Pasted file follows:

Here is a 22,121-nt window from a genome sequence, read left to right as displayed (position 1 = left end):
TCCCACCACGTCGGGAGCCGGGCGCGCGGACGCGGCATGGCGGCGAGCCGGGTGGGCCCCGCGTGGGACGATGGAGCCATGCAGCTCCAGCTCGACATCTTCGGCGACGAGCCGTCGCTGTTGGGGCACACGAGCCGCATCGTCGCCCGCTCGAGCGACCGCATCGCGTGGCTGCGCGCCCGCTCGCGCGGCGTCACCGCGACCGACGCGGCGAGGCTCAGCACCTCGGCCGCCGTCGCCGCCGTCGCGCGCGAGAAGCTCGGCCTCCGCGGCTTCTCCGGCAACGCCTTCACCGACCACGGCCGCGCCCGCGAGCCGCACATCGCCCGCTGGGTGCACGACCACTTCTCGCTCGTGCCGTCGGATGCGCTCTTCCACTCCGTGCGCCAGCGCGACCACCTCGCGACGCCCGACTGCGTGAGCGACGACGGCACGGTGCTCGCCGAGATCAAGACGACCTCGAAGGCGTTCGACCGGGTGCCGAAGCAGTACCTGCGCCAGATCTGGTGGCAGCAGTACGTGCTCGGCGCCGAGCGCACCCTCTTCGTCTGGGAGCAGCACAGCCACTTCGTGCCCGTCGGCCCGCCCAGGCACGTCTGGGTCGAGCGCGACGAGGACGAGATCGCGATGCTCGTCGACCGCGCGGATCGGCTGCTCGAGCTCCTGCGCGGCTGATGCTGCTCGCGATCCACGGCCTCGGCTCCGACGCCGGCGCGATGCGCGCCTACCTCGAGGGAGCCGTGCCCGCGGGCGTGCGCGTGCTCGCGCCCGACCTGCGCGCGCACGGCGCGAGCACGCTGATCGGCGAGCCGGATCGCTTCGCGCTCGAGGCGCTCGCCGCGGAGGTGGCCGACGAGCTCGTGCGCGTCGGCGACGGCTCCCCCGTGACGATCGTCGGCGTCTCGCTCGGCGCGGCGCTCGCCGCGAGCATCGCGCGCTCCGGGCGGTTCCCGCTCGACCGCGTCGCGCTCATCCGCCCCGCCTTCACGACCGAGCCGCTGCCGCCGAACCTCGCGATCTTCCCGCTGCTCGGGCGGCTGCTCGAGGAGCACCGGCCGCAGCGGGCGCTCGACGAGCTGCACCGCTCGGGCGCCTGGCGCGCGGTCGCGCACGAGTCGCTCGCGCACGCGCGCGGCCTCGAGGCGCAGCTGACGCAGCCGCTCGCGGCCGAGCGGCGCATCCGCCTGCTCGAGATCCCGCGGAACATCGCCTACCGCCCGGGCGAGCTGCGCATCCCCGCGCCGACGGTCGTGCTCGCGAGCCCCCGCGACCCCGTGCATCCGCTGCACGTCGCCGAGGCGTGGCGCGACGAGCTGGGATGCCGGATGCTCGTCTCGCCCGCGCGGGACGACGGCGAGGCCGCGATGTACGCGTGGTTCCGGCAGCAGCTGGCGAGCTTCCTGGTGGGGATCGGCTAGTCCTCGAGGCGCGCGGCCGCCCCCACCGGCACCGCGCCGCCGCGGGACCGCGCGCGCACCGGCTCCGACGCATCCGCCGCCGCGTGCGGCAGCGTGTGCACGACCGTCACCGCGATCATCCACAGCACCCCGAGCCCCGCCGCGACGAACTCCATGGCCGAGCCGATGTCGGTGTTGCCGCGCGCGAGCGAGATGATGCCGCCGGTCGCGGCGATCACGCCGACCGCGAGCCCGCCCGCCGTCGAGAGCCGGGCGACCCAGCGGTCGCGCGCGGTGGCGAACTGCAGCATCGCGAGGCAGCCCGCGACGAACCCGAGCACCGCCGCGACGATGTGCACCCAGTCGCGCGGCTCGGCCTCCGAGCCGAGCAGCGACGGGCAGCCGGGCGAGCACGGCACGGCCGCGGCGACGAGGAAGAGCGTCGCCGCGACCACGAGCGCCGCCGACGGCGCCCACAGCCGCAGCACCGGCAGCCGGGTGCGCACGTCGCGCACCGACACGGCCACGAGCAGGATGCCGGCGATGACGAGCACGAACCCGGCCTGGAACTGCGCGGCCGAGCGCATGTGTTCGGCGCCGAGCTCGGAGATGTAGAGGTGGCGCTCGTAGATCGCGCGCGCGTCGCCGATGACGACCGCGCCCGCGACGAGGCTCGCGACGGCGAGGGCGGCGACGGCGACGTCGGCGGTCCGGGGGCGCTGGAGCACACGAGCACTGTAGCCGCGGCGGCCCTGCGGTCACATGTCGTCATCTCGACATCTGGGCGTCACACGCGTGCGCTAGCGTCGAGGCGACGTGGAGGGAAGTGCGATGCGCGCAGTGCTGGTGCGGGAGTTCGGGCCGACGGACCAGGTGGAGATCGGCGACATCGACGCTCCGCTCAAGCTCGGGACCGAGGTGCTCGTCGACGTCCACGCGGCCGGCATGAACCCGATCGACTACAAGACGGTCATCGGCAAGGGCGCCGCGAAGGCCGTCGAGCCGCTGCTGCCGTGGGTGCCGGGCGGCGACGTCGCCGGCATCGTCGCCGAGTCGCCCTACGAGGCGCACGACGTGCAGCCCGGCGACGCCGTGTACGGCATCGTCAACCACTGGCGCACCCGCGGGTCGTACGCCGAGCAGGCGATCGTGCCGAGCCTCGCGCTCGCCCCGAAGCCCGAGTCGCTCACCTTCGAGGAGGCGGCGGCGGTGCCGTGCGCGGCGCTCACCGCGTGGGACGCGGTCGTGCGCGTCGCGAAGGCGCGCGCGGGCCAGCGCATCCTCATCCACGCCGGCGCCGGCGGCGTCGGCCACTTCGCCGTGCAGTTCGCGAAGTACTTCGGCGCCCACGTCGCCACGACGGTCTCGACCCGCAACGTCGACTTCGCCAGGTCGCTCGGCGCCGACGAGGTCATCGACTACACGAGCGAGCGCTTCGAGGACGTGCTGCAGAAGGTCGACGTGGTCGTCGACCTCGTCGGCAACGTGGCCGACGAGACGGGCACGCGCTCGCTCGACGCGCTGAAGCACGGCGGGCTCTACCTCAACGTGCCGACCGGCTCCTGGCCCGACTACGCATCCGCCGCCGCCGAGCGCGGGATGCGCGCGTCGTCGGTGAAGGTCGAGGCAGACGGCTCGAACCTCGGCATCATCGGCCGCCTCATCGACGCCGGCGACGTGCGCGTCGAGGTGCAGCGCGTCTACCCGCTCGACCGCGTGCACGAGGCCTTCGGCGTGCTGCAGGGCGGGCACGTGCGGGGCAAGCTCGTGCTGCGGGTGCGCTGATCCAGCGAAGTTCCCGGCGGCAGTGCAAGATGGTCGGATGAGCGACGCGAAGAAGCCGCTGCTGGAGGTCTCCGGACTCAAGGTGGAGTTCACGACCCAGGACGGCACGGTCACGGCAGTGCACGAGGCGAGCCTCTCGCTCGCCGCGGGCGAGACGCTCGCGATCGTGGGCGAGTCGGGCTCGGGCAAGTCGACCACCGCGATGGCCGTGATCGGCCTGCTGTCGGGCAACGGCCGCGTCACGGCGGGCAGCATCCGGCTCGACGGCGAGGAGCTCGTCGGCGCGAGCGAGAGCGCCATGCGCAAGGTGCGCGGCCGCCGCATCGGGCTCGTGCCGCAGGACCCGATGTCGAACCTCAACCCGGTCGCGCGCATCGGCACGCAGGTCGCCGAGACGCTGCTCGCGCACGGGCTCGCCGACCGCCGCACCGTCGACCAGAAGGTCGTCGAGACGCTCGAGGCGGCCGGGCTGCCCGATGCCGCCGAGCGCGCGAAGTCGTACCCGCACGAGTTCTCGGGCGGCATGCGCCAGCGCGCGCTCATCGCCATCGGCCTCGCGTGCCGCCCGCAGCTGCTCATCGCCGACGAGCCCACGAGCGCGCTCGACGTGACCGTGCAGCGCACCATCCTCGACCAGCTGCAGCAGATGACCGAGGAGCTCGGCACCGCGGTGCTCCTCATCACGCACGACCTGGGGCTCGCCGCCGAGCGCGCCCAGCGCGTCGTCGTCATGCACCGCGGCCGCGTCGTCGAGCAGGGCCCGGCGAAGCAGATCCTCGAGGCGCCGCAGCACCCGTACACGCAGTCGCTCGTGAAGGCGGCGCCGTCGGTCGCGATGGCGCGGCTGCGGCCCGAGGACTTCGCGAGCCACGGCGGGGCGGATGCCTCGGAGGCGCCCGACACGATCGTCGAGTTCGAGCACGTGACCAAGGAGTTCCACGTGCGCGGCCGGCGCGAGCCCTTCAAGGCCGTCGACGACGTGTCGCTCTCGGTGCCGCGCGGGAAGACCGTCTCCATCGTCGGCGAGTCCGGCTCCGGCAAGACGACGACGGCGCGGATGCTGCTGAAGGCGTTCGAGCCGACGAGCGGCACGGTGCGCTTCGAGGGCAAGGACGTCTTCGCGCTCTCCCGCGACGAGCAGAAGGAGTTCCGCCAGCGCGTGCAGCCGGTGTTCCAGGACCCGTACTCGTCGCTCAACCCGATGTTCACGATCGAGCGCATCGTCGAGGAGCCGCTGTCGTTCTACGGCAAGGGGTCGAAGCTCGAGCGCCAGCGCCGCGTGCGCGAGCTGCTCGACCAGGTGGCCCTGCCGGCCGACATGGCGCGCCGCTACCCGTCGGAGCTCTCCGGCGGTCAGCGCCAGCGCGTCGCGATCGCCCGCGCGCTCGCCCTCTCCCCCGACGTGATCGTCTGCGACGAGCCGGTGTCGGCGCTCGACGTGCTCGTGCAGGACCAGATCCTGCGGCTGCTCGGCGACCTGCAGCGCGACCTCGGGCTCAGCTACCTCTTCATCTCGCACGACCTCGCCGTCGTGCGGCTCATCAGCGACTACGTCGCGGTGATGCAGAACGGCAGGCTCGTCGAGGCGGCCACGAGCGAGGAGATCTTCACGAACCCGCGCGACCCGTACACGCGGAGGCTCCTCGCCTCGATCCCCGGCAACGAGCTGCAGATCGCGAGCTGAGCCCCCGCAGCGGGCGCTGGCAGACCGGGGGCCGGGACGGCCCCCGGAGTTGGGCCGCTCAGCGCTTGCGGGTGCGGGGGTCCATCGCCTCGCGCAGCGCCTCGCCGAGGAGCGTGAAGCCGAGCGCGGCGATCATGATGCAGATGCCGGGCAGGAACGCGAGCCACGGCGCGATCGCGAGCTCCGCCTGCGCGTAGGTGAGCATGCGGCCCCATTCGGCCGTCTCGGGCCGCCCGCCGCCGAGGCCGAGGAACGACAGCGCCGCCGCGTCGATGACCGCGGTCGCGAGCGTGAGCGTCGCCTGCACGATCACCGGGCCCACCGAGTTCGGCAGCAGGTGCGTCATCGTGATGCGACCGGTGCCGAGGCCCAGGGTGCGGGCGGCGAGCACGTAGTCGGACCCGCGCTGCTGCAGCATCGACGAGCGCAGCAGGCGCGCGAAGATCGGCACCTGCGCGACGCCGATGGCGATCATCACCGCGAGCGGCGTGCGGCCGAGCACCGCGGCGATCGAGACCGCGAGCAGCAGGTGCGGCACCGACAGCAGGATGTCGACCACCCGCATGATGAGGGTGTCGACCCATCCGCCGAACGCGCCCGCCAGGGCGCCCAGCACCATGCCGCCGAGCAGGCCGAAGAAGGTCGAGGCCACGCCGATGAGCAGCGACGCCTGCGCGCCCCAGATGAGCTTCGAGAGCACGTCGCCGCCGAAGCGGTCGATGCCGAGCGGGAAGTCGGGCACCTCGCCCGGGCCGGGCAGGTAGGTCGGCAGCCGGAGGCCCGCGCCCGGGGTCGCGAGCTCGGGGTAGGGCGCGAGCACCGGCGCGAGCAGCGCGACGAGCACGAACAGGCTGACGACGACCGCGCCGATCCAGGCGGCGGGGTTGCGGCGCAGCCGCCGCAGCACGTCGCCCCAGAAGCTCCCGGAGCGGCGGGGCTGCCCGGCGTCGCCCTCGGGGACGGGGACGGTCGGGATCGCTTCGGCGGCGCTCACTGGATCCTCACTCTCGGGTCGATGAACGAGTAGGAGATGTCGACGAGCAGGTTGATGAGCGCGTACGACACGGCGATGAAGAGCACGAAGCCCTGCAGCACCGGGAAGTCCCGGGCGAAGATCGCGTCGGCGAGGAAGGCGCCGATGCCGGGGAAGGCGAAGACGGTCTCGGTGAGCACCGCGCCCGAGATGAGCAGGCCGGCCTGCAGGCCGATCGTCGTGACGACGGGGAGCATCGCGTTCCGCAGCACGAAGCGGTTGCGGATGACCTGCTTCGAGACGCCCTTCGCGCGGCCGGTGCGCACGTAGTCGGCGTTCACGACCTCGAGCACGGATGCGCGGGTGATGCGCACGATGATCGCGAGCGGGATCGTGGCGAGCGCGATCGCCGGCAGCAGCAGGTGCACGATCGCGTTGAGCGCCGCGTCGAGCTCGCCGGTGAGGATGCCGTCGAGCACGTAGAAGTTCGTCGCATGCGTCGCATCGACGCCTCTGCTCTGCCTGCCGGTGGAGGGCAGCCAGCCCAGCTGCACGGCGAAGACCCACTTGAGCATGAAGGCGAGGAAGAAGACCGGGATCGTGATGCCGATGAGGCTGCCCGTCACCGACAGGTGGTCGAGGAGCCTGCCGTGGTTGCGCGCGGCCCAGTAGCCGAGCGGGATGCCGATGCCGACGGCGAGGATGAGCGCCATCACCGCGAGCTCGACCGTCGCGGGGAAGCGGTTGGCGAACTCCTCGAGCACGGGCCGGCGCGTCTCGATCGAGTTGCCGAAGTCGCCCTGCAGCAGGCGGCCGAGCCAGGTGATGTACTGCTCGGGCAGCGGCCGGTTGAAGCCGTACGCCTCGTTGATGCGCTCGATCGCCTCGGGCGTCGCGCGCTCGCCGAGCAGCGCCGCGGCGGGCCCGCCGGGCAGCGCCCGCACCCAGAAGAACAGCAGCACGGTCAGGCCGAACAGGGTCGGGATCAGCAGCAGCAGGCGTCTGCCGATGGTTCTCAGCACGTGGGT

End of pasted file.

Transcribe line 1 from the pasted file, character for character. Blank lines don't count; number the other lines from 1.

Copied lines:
Here is a 22,121-nt window from a genome sequence, read left to right as displayed (position 1 = left end):